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Texas university launching large synthetic face biometrics training dataset

Texas university launching large synthetic face biometrics training dataset
 

Using synthetic data instead of real people’s faces to train facial recognition systems has been gaining ground among biometrics companies around the world. A university in Dallas, Texas now wants to create one of the largest balanced synthetic databases for facial recognition.

The Southern Methodist University (SMU) plans to generate a database of facial images from text descriptions with a high-performance computing platform specifically designed for AI called the Nvidia DGX SuperPOD. The goal is to tackle bias issues and other ethical conundrums that have been plaguing the facial recognition field by creating diverse images that can train artificial intelligence models.

The project is led by researcher Corey Clark and his team at the SMU’s Intelligent Systems and Bias Examination Lab  (ISaBEL). Aside from impacting how facial recognition algorithms recognize race and gender, the synthetic database aims to solve the question of ethically collecting and using biometric data from real people, the university says.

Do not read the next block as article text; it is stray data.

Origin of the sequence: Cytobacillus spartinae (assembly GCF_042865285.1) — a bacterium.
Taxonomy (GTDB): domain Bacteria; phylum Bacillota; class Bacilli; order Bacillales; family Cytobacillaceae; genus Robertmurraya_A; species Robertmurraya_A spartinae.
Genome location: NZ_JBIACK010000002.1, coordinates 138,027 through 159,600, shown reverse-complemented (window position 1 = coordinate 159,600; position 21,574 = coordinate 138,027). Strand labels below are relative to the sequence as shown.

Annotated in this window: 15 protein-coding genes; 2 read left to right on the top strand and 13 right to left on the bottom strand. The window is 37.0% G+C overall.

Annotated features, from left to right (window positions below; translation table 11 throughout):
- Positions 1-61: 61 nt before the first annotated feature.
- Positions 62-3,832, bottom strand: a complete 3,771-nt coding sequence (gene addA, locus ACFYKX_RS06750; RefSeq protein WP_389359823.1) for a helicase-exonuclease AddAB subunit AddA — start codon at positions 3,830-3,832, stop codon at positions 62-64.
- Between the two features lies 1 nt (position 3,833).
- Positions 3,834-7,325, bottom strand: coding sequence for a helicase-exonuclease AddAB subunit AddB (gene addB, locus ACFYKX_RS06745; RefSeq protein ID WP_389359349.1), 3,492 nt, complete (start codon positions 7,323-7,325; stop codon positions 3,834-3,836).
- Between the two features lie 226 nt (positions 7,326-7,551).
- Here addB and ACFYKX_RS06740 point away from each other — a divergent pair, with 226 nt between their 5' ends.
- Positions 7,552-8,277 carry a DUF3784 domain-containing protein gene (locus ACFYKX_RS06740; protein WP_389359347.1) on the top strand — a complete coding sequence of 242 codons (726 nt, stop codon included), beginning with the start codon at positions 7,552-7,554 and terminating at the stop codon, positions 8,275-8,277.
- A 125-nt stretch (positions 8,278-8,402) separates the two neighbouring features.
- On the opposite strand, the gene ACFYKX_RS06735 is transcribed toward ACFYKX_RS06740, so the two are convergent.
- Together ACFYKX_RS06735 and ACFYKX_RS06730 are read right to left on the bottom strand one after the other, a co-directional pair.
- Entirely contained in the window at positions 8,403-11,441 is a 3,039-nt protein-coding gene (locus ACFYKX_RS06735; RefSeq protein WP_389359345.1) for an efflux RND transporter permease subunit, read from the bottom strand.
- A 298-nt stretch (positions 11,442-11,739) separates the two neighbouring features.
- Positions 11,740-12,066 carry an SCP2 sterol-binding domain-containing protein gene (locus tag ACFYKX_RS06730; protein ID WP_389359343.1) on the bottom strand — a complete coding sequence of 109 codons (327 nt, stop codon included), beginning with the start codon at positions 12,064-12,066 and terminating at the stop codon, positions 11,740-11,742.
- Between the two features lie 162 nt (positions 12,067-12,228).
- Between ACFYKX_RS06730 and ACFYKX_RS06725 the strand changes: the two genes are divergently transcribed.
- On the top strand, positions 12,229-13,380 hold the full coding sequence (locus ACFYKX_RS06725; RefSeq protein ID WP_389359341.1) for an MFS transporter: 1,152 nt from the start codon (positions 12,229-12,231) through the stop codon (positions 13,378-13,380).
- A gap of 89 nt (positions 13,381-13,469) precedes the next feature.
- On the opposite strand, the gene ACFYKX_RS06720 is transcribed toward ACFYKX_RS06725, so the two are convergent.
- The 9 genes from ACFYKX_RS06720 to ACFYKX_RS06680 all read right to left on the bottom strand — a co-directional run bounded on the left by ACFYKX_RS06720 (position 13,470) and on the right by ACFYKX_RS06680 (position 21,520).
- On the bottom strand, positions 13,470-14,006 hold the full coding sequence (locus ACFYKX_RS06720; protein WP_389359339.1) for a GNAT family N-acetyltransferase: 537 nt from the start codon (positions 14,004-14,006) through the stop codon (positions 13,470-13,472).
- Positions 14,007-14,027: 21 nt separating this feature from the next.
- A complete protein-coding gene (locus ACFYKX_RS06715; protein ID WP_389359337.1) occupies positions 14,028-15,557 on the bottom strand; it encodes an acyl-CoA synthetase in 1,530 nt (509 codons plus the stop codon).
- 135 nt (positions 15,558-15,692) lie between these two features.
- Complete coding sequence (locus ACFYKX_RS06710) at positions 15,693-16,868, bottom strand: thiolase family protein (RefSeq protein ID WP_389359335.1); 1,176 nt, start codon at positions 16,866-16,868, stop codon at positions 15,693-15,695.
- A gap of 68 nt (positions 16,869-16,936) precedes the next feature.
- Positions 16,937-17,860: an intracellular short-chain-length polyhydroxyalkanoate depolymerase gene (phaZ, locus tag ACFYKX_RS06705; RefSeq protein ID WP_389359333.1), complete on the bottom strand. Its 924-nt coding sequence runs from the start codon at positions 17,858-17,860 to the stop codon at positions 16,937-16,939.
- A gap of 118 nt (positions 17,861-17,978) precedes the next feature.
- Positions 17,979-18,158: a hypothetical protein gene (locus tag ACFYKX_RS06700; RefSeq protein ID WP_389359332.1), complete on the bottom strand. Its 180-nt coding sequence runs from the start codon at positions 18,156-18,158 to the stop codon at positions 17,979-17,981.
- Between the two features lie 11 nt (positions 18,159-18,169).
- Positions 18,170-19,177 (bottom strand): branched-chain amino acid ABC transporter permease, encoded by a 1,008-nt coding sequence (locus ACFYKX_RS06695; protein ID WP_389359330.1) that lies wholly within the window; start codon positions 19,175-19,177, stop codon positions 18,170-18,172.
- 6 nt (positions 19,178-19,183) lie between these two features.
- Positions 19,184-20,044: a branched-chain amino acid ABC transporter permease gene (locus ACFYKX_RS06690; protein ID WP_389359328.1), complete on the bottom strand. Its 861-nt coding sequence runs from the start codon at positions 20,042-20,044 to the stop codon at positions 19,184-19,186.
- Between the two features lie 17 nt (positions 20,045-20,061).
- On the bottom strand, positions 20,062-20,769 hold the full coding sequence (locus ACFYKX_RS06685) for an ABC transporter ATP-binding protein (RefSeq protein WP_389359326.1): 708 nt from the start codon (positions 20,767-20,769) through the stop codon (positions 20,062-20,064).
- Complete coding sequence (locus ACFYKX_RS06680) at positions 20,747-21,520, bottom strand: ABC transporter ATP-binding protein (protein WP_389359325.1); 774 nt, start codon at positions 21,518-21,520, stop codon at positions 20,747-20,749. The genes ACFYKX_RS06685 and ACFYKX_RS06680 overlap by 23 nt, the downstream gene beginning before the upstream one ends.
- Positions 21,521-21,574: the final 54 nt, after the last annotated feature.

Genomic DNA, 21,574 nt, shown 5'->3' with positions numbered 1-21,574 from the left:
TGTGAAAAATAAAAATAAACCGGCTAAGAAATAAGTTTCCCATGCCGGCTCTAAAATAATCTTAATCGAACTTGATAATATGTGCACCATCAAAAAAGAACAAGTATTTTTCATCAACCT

“There are constraints in trying to create a real-world based dataset to train any artificial intelligence model,” says Clark, an assistant professor of computer science in the Lyle School of Engineering and deputy director for Research at SMU Guildhall. “To ethically source it you must solve challenges like consent, fairness, and legal compliance. Synthetic data, generated by the SuperPOD, removes those obstacles.”

The university is also planning to launch a bias certification program for evaluating companies’ AI systems and be used to develop future models specified to need.

SMU has been collaborating with Nvidia since 2021 when the company helped expand the university’s supercomputer memory capacity, leading to a 25-fold increase in the speed and efficiency of AI and machine learning. The university established its ISaBEL laboratory in September 2021 with Pangiam as its first industry partner.

Clark says that the massive number of images created for their datasets would not be possible without the SuperPOD.

“Facial recognition is here and not going away,” Clark says. “The demand for these larger training datasets is crucial for improving [facial recognition] systems so they provide equitable results. Through our methodology and use of the SuperPOD, we’re generating datasets not previously easy to obtain, and doing so quickly and ethically.”

Companies from Amazon to Innovatrics and IDVerse have been employing synthetic data as a solution to bias and privacy issues in biometric algorithm training. Experts, however, are warning it must be used carefully in facial recognition training as it can also be subject to potential biases.

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